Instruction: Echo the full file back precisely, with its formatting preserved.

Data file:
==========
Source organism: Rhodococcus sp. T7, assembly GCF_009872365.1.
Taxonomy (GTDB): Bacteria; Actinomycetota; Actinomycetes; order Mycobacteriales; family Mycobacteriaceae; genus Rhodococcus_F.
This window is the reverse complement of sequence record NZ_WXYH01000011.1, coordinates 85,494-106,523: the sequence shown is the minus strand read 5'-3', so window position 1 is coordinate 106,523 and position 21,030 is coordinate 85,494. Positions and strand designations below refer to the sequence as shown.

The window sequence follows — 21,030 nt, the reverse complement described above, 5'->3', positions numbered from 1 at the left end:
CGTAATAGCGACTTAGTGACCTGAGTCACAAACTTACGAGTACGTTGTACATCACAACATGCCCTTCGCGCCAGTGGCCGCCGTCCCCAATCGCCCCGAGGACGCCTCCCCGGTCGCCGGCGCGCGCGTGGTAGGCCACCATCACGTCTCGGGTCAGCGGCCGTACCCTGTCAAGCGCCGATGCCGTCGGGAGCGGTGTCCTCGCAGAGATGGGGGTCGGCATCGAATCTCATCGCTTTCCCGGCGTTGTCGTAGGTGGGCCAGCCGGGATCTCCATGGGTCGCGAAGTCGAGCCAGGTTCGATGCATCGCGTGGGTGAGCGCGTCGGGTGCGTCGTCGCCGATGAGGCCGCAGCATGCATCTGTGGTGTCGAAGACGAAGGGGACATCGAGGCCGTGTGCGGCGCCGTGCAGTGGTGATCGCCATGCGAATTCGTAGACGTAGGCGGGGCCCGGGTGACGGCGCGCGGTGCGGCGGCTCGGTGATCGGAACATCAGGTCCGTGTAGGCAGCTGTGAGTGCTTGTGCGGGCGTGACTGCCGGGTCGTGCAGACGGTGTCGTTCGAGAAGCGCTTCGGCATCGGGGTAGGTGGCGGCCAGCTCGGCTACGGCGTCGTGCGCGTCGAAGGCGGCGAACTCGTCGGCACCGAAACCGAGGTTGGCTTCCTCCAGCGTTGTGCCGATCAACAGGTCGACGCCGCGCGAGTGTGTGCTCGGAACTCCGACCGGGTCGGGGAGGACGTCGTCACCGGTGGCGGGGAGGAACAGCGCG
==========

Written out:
Source organism: Rhodococcus sp. T7, assembly GCF_009872365.1.
Taxonomy (GTDB): Bacteria; Actinomycetota; Actinomycetes; order Mycobacteriales; family Mycobacteriaceae; genus Rhodococcus_F.
This window is the reverse complement of sequence record NZ_WXYH01000011.1, coordinates 85,494-106,523: the sequence shown is the minus strand read 5'-3', so window position 1 is coordinate 106,523 and position 21,030 is coordinate 85,494. Positions and strand designations below refer to the sequence as shown.

The window sequence follows — 21,030 nt, the reverse complement described above, 5'->3', positions numbered from 1 at the left end:
CGTAATAGCGACTTAGTGACCTGAGTCACAAACTTACGAGTACGTTGTACATCACAACATGCCCTTCGCGCCAGTGGCCGCCGTCCCCAATCGCCCCGAGGACGCCTCCCCGGTCGCCGGCGCGCGCGTGGTAGGCCACCATCACGTCTCGGGTCAGCGGCCGTACCCTGTCAAGCGCCGATGCCGTCGGGAGCGGTGTCCTCGCAGAGATGGGGGTCGGCATCGAATCTCATCGCTTTCCCGGCGTTGTCGTAGGTGGGCCAGCCGGGATCTCCATGGGTCGCGAAGTCGAGCCAGGTTCGATGCATCGCGTGGGTGAGCGCGTCGGGTGCGTCGTCGCCGATGAGGCCGCAGCATGCATCTGTGGTGTCGAAGACGAAGGGGACATCGAGGCCGTGTGCGGCGCCGTGCAGTGGTGATCGCCATGCGAATTCGTAGACGTAGGCGGGGCCCGGGTGACGGCGCGCGGTGCGGCGGCTCGGTGATCGGAACATCAGGTCCGTGTAGGCAGCTGTGAGTGCTTGTGCGGGCGTGACTGCCGGGTCGTGCAGACGGTGTCGTTCGAGAAGCGCTTCGGCATCGGGGTAGGTGGCGGCCAGCTCGGCTACGGCGTCGTGCGCGTCGAAGGCGGCGAACTCGTCGGCACCGAAACCGAGGTTGGCTTCCTCCAGCGTTGTGCCGATCAACAGGTCGACGCCGCGCGAGTGTGTGCTCGGAACTCCGACCGGGTCGGGGAGGACGTCGTCACCGGTGGCGGGGAGGAACAGCGCG